Sport taekwondo uses hand, foot, head, and chest protection and allows full-contact. There is no punching to the head, kicking below the waist, sweeps, or open hand techniques. Points are awarded only for techniques that shock the body sufficiently enough to displace the opponent. More points are awarded for kicks to the head than are awarded for kicks to the body so there is an emphasis on very fast, head-high, powerful rear leg kicks. Matches consist of three rounds lasting two minutes each with a one-minute rest between rounds. Sparring is continuous with corner judges calling points as they occur.
The length of the rounds and the continuous fighting require a high level of conditioning. Since the action is not stopped to award points, competitors throw multiple, sometimes sloppy, techniques rather than single, precise techniques. Defensive strategy often includes a luring an opponent to attack so a counterattack may be delivered.
Due to the rules, a silly looking technique has developed. Because it is difficult to displace an opponent with a punch to the chest protector at close-range, and since both pushing and grabbing are forbidden, competitors in close-range often clutch each other with their chests pushed together and their arms hugging each other with hands extended to show the referee that they are not grabbing. They stay in this silly embrace until the referee separates them.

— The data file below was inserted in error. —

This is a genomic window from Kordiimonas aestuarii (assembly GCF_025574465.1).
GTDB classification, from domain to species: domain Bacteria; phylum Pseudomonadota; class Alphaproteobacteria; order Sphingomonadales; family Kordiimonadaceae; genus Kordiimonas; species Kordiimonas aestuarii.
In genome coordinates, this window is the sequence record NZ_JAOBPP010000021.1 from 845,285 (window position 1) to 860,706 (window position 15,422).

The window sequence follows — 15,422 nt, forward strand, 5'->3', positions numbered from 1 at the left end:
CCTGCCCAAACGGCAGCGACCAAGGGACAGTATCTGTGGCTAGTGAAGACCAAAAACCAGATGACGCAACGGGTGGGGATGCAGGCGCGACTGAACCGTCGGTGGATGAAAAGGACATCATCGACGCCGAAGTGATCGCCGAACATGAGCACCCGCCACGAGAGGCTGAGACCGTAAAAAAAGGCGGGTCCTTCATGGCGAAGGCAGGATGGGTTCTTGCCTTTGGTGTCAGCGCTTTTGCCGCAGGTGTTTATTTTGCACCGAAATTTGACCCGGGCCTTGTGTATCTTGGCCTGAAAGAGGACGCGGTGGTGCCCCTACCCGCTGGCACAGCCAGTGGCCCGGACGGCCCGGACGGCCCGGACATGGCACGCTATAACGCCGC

Since punches to the head are not allowed and most of the fighting is at long-range with arms just hanging down, the competitors mostly just dance around throwing kicks. The fighting resembles Irish river dancing. You see lots of sloppy kicks fired in rapid succession with the hope that one of them scores. There is a lot of action but the execution of techniques is poor.
Traditional taekwondo sparring uses hand, foot, and head protection but no chest protection and only allows light-contact. Both open and closed fist techniques to the head are allowed if they are used with precise focus and control. Referees stop the action to allow judges to call a point. Points are awarded for clean, focused techniques delivered to permitted targets. Excessive contact will draw a penalty.
Since the first clean technique stops the action, counter fighters are at a disadvantage since their subsequent techniques are not scored, even though they may have been more devastating than the opponent’s first technique. Since hand techniques to the head are allowed, even back fists and knife hands, traditional fighters tend to keep their guard up, protecting their torso and head. Close-range fighting is common and the silly clutching technique is not even considered. Since there is no requirement to displace the opponent's body, quick front leg snaps kicks and other “weak” kicks are often used. When the rules do not award additional points for head kicks, these techniques are used less frequently since they expose the attacker to counterattacks.
Techniques must be precise, focused, and powerful, and delivered to a scoring area without striking with excessive force; therefore, the fighters are usually hesitant about rushing into an attack. The action is slower, but when it occurs, you see beautifully executed techniques being used.
Some traditional taekwondo organizations use continuous fighting so the action is not stopped to award point. Traditional sparring with continuous action seems to be the best combination of sparring to use.